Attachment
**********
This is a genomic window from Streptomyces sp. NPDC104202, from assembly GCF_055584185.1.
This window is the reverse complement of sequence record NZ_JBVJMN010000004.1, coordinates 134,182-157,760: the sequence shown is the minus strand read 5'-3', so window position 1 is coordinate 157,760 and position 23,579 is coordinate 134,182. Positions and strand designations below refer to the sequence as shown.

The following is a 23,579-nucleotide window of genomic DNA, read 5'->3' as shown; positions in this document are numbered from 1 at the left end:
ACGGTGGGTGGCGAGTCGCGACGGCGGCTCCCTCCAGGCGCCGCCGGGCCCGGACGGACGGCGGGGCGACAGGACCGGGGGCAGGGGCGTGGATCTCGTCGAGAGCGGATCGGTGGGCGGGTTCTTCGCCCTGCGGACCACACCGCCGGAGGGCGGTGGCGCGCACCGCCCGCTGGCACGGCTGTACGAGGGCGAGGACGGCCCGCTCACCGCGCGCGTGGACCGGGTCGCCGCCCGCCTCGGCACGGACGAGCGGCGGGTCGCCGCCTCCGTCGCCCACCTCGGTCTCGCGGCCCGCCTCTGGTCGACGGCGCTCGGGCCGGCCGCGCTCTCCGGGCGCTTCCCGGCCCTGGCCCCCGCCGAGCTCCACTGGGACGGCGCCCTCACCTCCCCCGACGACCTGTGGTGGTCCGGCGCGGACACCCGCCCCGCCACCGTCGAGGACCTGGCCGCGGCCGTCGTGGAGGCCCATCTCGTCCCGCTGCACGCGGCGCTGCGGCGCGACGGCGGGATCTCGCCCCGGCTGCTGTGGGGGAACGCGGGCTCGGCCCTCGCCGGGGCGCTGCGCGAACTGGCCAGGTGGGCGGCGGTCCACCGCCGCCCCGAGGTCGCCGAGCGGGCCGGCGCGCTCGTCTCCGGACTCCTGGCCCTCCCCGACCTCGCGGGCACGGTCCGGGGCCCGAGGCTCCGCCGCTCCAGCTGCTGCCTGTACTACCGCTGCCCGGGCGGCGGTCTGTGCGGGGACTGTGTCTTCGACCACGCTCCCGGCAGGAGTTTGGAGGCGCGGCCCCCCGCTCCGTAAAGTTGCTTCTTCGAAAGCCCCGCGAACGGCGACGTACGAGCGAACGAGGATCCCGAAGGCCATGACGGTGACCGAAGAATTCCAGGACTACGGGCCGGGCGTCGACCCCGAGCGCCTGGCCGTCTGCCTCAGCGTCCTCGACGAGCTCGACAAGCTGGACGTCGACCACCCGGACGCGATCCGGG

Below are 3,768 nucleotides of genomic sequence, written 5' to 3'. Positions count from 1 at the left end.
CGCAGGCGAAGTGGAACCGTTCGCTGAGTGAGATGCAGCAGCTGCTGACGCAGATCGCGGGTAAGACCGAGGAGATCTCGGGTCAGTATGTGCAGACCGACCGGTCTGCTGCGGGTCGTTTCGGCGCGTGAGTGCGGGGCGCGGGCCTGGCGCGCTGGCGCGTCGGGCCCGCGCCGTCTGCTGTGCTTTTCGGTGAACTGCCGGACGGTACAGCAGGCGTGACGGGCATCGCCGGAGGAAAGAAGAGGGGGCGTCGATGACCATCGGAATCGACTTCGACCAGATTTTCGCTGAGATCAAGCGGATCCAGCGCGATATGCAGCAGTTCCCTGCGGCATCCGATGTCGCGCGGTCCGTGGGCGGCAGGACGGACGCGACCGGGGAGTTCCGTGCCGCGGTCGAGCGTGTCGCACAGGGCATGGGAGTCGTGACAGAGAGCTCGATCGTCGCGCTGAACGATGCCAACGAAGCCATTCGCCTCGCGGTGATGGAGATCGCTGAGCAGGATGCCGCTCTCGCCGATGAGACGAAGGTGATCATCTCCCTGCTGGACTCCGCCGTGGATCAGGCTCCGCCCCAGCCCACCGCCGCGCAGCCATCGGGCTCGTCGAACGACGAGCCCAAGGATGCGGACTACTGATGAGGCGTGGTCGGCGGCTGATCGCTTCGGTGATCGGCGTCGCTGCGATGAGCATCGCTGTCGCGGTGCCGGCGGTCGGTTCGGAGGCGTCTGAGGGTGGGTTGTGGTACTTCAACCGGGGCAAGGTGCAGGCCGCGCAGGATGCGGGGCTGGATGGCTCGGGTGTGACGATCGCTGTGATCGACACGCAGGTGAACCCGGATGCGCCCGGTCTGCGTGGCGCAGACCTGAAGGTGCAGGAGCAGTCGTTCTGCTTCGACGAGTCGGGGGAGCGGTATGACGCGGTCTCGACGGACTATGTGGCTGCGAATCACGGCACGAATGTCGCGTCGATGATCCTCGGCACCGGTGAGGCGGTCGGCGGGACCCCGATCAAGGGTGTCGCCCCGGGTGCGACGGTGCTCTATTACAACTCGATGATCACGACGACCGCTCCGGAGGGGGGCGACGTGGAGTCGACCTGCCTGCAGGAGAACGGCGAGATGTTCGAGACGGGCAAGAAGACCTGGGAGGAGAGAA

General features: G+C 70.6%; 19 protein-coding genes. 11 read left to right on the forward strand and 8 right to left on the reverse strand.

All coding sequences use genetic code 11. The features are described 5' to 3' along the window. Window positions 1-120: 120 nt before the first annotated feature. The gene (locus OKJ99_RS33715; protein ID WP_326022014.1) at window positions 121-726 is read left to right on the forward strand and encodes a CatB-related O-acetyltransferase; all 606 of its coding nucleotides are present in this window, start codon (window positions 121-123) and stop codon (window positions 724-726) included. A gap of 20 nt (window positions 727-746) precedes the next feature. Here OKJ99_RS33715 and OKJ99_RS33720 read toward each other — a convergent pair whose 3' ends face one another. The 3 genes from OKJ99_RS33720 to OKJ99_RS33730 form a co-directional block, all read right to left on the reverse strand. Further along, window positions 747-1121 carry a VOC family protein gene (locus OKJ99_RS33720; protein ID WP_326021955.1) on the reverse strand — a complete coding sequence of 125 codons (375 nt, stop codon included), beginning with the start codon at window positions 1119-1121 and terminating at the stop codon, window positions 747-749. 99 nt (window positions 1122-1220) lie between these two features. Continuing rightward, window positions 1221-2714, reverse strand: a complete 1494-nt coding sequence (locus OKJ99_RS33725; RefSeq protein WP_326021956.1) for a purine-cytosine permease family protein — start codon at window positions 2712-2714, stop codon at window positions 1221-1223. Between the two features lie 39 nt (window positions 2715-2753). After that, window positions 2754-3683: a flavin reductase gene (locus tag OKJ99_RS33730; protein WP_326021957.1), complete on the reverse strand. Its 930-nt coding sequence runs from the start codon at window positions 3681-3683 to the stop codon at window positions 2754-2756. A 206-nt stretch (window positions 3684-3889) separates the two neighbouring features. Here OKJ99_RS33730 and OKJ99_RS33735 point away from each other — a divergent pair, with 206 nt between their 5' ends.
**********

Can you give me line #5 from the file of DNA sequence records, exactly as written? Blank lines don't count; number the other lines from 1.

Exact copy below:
Below are 3,768 nucleotides of genomic sequence, written 5' to 3'. Positions count from 1 at the left end.